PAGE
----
I hope, if all goes well, to resume the Bird Watching Group’s outings in July. This is planned for the evening of Friday 16th July and will be listen for and hopefully see Nightjars up North Hill – although no guarantees. It will be very much weather dependent, however if the weather is not good I will try the following week and perhaps even a few of the evenings before 16th July – this will depend on how good the recces are. I don’t mind a few trips up there if there are those who want to come along, although I will need lifts to get there myself. I will be sending an e-mail to all group members nearer the date. However, even if you are not a member of the Bird Watching Group you are welcome to join us, just e-mail me and I will add you to the mailing list for that event. Happy Days are Near Again – Kay Bullen
During April members saw a total of 68 species with a further 5 heard only. Highlights were Cuckoo (always love to hear the first Cuckoo), Dartford Warbler, Little Ringed Plover, Pied Flycatcher and Whimbrel (the latter being a new species on our list). Blackcaps are singing loud and long.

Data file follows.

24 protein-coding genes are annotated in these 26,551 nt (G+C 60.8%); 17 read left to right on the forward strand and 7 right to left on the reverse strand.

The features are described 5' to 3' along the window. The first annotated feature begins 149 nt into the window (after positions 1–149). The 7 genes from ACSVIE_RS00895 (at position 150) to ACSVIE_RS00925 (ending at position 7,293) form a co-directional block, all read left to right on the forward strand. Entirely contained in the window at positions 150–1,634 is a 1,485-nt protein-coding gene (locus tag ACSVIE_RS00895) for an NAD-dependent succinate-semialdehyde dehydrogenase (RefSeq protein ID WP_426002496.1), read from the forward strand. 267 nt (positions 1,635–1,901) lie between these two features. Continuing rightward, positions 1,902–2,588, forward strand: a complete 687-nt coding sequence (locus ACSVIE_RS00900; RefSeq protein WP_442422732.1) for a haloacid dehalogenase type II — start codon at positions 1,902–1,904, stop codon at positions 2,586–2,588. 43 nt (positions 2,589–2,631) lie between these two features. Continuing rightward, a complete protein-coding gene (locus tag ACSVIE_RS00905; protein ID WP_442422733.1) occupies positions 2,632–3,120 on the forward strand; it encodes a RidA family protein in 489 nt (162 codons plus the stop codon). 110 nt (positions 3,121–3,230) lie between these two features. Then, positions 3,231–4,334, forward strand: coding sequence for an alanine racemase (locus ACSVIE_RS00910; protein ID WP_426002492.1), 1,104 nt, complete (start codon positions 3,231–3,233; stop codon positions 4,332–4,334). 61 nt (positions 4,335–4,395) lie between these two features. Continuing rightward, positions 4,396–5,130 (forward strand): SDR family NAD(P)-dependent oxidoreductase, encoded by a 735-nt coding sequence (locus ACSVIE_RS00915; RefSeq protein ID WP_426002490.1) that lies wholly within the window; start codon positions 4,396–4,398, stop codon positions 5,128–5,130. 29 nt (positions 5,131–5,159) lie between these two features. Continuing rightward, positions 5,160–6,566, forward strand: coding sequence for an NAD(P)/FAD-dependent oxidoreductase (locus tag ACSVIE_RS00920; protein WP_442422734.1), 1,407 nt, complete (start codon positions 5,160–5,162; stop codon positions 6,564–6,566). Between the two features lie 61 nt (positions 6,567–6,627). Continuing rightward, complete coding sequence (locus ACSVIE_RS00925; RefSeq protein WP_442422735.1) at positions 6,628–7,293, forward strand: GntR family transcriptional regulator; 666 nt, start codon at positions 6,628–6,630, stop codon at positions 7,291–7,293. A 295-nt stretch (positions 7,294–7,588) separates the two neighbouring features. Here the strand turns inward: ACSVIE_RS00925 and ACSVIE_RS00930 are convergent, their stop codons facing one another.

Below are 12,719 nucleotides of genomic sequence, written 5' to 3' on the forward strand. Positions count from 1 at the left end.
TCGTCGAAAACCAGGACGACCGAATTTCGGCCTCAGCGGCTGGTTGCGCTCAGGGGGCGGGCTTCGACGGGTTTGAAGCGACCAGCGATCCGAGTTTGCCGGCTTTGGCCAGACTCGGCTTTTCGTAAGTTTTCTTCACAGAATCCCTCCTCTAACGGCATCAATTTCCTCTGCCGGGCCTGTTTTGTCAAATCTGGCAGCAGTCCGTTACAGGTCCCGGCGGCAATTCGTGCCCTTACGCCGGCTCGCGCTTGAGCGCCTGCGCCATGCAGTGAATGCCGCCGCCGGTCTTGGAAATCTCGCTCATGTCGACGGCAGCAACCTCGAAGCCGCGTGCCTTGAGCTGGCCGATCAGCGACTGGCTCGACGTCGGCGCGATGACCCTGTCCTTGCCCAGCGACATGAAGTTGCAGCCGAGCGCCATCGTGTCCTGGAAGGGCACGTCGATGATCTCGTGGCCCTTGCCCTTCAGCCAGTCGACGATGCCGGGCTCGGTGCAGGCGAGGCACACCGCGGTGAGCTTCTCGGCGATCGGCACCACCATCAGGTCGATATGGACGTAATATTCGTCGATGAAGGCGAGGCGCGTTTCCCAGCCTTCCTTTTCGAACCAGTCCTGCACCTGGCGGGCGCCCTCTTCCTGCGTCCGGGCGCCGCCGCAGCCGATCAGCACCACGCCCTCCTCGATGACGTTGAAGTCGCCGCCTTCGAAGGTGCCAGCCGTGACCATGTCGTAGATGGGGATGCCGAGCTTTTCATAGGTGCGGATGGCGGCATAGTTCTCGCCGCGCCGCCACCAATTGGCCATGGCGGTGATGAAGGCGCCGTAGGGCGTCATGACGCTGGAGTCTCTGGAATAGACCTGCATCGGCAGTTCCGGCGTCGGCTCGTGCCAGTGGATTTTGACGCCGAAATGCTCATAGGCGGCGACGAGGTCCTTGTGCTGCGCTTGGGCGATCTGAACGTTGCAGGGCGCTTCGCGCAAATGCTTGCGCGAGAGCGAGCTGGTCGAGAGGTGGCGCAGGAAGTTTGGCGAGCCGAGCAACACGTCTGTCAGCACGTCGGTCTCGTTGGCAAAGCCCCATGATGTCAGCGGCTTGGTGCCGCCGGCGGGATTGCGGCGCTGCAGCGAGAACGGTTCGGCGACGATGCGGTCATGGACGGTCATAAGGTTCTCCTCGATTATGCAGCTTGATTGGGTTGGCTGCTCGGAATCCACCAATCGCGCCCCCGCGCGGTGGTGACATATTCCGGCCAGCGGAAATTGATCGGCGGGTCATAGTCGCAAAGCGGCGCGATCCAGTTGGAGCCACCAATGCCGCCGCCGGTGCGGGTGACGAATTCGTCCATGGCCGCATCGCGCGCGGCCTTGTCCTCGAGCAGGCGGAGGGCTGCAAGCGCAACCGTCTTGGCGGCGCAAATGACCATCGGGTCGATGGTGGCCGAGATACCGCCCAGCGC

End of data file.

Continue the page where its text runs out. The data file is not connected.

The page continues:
From the list of birds seen it seems that most of our summer visitors are here now so watch out for them on your walks. Keep your eye on the Bird Watching forum for new sightings, I list those seen on my weekly walks and also anything extra of interest as it pops up – like the Yellowhammers near Nutcombe on 1st May – just missed this April’s list but will be there on May’s list for certain. If you see anything special do put it on the forum so others might have the chance to see it is as well.